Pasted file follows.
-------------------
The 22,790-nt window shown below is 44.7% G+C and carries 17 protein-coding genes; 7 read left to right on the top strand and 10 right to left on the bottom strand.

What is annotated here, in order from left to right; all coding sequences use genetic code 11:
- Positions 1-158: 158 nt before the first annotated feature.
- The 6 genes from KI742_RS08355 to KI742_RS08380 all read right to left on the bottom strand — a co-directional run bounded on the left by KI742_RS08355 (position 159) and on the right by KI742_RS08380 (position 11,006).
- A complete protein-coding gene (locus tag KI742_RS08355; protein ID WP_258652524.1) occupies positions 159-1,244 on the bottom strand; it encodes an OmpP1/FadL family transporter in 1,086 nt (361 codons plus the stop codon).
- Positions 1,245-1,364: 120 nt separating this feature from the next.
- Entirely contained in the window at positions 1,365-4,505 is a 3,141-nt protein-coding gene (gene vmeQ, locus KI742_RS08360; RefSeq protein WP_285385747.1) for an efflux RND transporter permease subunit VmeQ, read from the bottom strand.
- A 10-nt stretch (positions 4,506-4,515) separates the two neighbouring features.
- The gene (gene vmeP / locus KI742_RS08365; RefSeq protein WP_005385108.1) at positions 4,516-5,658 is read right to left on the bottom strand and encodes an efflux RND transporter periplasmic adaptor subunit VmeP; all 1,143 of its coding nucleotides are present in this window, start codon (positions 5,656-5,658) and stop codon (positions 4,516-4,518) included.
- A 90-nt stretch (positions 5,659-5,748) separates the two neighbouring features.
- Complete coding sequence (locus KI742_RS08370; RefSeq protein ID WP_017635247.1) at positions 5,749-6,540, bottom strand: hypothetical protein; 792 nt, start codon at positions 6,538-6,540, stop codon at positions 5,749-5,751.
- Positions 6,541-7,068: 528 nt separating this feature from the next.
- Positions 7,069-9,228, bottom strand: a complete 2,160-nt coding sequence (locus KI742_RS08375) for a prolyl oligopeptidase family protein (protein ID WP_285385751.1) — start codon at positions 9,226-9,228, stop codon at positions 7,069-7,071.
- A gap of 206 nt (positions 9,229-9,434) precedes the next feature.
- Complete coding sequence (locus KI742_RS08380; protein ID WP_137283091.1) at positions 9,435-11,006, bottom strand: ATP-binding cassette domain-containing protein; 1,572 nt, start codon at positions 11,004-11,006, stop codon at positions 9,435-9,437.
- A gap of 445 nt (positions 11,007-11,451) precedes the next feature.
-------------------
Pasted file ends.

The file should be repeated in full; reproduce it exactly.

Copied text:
The 22,790-nt window shown below is 44.7% G+C and carries 17 protein-coding genes; 7 read left to right on the top strand and 10 right to left on the bottom strand.

What is annotated here, in order from left to right; all coding sequences use genetic code 11:
- Positions 1-158: 158 nt before the first annotated feature.
- The 6 genes from KI742_RS08355 to KI742_RS08380 all read right to left on the bottom strand — a co-directional run bounded on the left by KI742_RS08355 (position 159) and on the right by KI742_RS08380 (position 11,006).
- A complete protein-coding gene (locus tag KI742_RS08355; protein ID WP_258652524.1) occupies positions 159-1,244 on the bottom strand; it encodes an OmpP1/FadL family transporter in 1,086 nt (361 codons plus the stop codon).
- Positions 1,245-1,364: 120 nt separating this feature from the next.
- Entirely contained in the window at positions 1,365-4,505 is a 3,141-nt protein-coding gene (gene vmeQ, locus KI742_RS08360; RefSeq protein WP_285385747.1) for an efflux RND transporter permease subunit VmeQ, read from the bottom strand.
- A 10-nt stretch (positions 4,506-4,515) separates the two neighbouring features.
- The gene (gene vmeP / locus KI742_RS08365; RefSeq protein WP_005385108.1) at positions 4,516-5,658 is read right to left on the bottom strand and encodes an efflux RND transporter periplasmic adaptor subunit VmeP; all 1,143 of its coding nucleotides are present in this window, start codon (positions 5,656-5,658) and stop codon (positions 4,516-4,518) included.
- A 90-nt stretch (positions 5,659-5,748) separates the two neighbouring features.
- Complete coding sequence (locus KI742_RS08370; RefSeq protein ID WP_017635247.1) at positions 5,749-6,540, bottom strand: hypothetical protein; 792 nt, start codon at positions 6,538-6,540, stop codon at positions 5,749-5,751.
- Positions 6,541-7,068: 528 nt separating this feature from the next.
- Positions 7,069-9,228, bottom strand: a complete 2,160-nt coding sequence (locus KI742_RS08375) for a prolyl oligopeptidase family protein (protein ID WP_285385751.1) — start codon at positions 9,226-9,228, stop codon at positions 7,069-7,071.
- A gap of 206 nt (positions 9,229-9,434) precedes the next feature.
- Complete coding sequence (locus KI742_RS08380; protein ID WP_137283091.1) at positions 9,435-11,006, bottom strand: ATP-binding cassette domain-containing protein; 1,572 nt, start codon at positions 11,004-11,006, stop codon at positions 9,435-9,437.
- A gap of 445 nt (positions 11,007-11,451) precedes the next feature.